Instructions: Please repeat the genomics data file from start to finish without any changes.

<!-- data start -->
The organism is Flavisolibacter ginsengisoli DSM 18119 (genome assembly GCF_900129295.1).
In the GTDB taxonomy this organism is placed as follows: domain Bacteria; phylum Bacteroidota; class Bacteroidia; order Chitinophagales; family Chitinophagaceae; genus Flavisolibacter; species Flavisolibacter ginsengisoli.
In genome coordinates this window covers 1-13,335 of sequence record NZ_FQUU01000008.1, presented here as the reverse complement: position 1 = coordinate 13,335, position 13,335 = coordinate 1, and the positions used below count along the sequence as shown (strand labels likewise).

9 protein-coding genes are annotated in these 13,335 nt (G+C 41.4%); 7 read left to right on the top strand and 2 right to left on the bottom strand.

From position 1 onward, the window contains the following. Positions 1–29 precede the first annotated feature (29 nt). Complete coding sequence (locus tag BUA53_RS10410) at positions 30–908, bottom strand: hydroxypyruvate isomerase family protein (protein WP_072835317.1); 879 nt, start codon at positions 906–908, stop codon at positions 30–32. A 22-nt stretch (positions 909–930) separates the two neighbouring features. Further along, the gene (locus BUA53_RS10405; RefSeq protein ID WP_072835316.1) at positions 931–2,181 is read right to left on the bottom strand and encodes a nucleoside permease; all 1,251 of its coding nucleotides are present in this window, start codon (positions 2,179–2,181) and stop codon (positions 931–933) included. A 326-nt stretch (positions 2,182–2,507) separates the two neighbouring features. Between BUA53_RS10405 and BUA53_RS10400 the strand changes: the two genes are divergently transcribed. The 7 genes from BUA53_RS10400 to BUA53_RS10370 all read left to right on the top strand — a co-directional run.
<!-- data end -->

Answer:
The organism is Flavisolibacter ginsengisoli DSM 18119 (genome assembly GCF_900129295.1).
In the GTDB taxonomy this organism is placed as follows: domain Bacteria; phylum Bacteroidota; class Bacteroidia; order Chitinophagales; family Chitinophagaceae; genus Flavisolibacter; species Flavisolibacter ginsengisoli.
In genome coordinates this window covers 1-13,335 of sequence record NZ_FQUU01000008.1, presented here as the reverse complement: position 1 = coordinate 13,335, position 13,335 = coordinate 1, and the positions used below count along the sequence as shown (strand labels likewise).

9 protein-coding genes are annotated in these 13,335 nt (G+C 41.4%); 7 read left to right on the top strand and 2 right to left on the bottom strand.

From position 1 onward, the window contains the following. Positions 1–29 precede the first annotated feature (29 nt). Complete coding sequence (locus tag BUA53_RS10410) at positions 30–908, bottom strand: hydroxypyruvate isomerase family protein (protein WP_072835317.1); 879 nt, start codon at positions 906–908, stop codon at positions 30–32. A 22-nt stretch (positions 909–930) separates the two neighbouring features. Further along, the gene (locus BUA53_RS10405; RefSeq protein ID WP_072835316.1) at positions 931–2,181 is read right to left on the bottom strand and encodes a nucleoside permease; all 1,251 of its coding nucleotides are present in this window, start codon (positions 2,179–2,181) and stop codon (positions 931–933) included. A 326-nt stretch (positions 2,182–2,507) separates the two neighbouring features. Between BUA53_RS10405 and BUA53_RS10400 the strand changes: the two genes are divergently transcribed. The 7 genes from BUA53_RS10400 to BUA53_RS10370 all read left to right on the top strand — a co-directional run.